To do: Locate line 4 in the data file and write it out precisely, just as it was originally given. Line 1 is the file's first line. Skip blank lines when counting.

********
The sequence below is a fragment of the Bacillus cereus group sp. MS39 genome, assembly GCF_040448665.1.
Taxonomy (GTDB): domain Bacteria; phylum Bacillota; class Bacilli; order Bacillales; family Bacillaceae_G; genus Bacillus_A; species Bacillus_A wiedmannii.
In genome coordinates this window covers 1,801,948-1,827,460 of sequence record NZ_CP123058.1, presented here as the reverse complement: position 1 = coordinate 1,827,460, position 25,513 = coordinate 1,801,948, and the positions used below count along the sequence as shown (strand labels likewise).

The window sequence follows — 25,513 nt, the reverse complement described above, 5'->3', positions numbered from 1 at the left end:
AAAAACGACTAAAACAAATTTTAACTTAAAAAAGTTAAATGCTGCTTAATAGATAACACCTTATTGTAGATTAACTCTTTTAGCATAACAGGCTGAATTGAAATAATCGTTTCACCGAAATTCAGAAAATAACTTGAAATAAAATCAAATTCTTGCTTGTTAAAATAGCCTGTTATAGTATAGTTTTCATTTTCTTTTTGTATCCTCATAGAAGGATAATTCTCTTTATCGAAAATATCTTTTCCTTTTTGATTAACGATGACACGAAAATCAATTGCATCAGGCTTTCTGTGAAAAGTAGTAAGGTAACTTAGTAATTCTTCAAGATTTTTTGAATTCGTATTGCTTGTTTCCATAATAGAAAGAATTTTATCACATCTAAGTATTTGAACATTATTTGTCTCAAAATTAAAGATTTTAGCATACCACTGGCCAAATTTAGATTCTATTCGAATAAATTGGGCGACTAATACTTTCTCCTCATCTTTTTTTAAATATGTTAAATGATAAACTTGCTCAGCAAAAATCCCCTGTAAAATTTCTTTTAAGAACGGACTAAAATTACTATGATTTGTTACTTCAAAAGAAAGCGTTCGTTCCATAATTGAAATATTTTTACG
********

The window sequence follows — 25,513 nt, the reverse complement described above, 5'->3', positions numbered from 1 at the left end: